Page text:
Figure 3. Antiulcer activity of M. oleifera.

Antioxidant activity of Moringa oleifera

Several fractions of Moringa oleifera leaves were tested in vitro and in vivo to examine their potential antioxidant properties. The antioxidant activity of an aqueous extract of Moringa oleifera leaves was tested in vivo in normal and diabetic rats. The leaves were ground into a powder and the enzymes that neutralize oxidative free radicals were given 200 mg per kilogram of leaf powder. The activities of superoxide dismutase, catalase and glutathione S-transferase all increased significantly, whereas lipid peroxidation decreased. Because of the plant’s antioxidant activity, it was anticipated that the high amounts of phenolic and flavonoid content in Moringa extract would protect against oxidative damage in both normal and diabetic individuals.

Antineoplastic activity

Research conducted by Jung in 2014 revealed that an aqueous extract of Moringa oleifera leaves possesses significant antineoplastic activity against a lung cancer cell line in addition to other types of cancer cells. The extract has a substantial favorable impact on apoptosis, it has been found to suppress the growth of tumor cells and it has reduced the amount of reactive oxygen species produced within the cells of human lung cancer patients [49]. Also showing strong anti-proliferative activity against malignant human alveolar epithelial cells was the aqueous extract of Moringa oleifera leaves. Because it contains phenolic compounds and alkaloids, the extract has antineoplastic action that is very potent. This is owing to the fact that the extract contains these components.

Antidiabetic activity

In 2014, Yassa and Tohamy evaluated the effects of a methanol extract of Moringa oleifera leaves on the blood sugar levels of streptozotocin induced diabetic rats. Their research was published in the journal diabetes research and clinical practice. They found that the extract had an antidiabetic effect. They found that treatment with Moringa oleifera resulted in a significant reduction in fasting plasma glucose (380% points to 145% points), an increase in reduced glutathione (22% points to 73% points) and a reduction in malondialdehyde (385% points to 186% points) when compared with control levels. The administration of an extract from the leaves of Moringa oleifera was successful in reversing the damage caused to islet cells. The rats were given a meal high in fat along with or without a methanol extract of Moringa oleifera at daily dosages of 150 mg/kg, 300 mg/kg and 600 mg/kg of body weight for the duration of one month. The higher the daily dosage, the better the results. The study lasted for both conditions. They found that the dosage had an effect on the lowering of lipids in the serum. The highest dose reduced total cholesterol by 37.5%, LDL cholesterol by 61.4%, VLDL cholesterol by 23.5% and total triglycerides by 18.7% [50].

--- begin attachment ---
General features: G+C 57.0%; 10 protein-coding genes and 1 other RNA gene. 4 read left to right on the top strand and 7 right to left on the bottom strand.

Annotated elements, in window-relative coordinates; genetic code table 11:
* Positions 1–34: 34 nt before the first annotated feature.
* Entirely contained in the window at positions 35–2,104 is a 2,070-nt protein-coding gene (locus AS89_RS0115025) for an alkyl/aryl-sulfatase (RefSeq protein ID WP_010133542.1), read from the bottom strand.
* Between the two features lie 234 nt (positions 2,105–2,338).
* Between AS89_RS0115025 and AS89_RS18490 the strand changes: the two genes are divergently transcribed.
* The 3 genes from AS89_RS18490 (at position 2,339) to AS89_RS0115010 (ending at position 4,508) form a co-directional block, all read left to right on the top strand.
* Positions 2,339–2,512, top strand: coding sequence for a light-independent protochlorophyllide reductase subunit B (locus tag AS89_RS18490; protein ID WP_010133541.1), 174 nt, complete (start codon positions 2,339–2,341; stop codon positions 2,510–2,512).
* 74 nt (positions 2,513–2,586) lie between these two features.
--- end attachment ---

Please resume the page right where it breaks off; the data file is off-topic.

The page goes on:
Antibacterial and antifungal activities

Moringa oleifera roots have been shown to have antibacterial action and have been hypothesized to have a high concentration of antimicrobial compounds, according to Rao [51]. Pterygospermin, which was discovered from the Moringa pterygospermin, has substantial anti-fungicidal activities in addition to high antibacterial activity. The antibacterial and fungicidal properties of Moringa oleifera have been shown to be caused by a large number of molecules that are chemically identical to those that were identified from Moringa oleifera. The outstanding antibacterial effect that the root extracts display is due, in large part, to the presence of 4-L-rhamnosyloxybenzyl isothiocyanate, which may be found in the extracts. The aglycone of deoxy-niazimicine, also known as N-benzyl, S-ethyl thioformate, was extracted from the chloroform fraction of the ethanol extract of the root bark, as stated in a study that was conducted and published in 2003 by Nikkon, et al. It was postulated that this molecule was what was responsible for the antibacterial and antifungal actions that were observed (Table 1).

Plant part Uses
Seed Seed extract having protective effect by decreasing liver lipid peroxides, it is main source for antihypertensive effect.